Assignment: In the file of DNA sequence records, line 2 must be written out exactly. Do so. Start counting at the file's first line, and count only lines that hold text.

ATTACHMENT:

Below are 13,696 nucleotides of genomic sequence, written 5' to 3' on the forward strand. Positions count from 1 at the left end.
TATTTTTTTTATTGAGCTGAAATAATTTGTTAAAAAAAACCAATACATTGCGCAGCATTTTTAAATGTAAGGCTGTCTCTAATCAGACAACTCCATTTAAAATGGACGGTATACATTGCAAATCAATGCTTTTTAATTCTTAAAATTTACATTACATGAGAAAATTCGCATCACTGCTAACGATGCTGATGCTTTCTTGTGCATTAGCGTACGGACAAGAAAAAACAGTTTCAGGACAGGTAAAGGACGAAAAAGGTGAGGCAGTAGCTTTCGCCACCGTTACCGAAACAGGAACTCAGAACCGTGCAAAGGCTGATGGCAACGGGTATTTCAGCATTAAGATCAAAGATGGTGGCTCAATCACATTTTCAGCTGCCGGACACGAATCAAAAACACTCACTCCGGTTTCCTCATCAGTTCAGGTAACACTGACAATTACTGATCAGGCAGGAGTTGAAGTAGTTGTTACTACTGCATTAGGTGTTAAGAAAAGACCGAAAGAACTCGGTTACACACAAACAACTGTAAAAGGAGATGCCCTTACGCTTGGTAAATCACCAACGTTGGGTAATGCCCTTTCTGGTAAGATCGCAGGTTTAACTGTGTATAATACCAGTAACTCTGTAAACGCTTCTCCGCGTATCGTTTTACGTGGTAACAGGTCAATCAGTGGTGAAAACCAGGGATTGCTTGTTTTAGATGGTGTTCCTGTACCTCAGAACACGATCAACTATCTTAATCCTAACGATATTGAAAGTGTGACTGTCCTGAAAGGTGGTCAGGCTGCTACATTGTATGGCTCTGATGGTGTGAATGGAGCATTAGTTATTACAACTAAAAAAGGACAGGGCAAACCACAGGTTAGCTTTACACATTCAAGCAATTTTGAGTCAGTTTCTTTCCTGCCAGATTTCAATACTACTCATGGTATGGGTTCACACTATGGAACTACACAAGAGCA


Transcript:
TATTTTTTTTATTGAGCTGAAATAATTTGTTAAAAAAAACCAATACATTGCGCAGCATTTTTAAATGTAAGGCTGTCTCTAATCAGACAACTCCATTTAAAATGGACGGTATACATTGCAAATCAATGCTTTTTAATTCTTAAAATTTACATTACATGAGAAAATTCGCATCACTGCTAACGATGCTGATGCTTTCTTGTGCATTAGCGTACGGACAAGAAAAAACAGTTTCAGGACAGGTAAAGGACGAAAAAGGTGAGGCAGTAGCTTTCGCCACCGTTACCGAAACAGGAACTCAGAACCGTGCAAAGGCTGATGGCAACGGGTATTTCAGCATTAAGATCAAAGATGGTGGCTCAATCACATTTTCAGCTGCCGGACACGAATCAAAAACACTCACTCCGGTTTCCTCATCAGTTCAGGTAACACTGACAATTACTGATCAGGCAGGAGTTGAAGTAGTTGTTACTACTGCATTAGGTGTTAAGAAAAGACCGAAAGAACTCGGTTACACACAAACAACTGTAAAAGGAGATGCCCTTACGCTTGGTAAATCACCAACGTTGGGTAATGCCCTTTCTGGTAAGATCGCAGGTTTAACTGTGTATAATACCAGTAACTCTGTAAACGCTTCTCCGCGTATCGTTTTACGTGGTAACAGGTCAATCAGTGGTGAAAACCAGGGATTGCTTGTTTTAGATGGTGTTCCTGTACCTCAGAACACGATCAACTATCTTAATCCTAACGATATTGAAAGTGTGACTGTCCTGAAAGGTGGTCAGGCTGCTACATTGTATGGCTCTGATGGTGTGAATGGAGCATTAGTTATTACAACTAAAAAAGGACAGGGCAAACCACAGGTTAGCTTTACACATTCAAGCAATTTTGAGTCAGTTTCTTTCCTGCCAGATTTCAATACTACTCATGGTATGGGTTCACACTATGGAACTACACAAGAGCA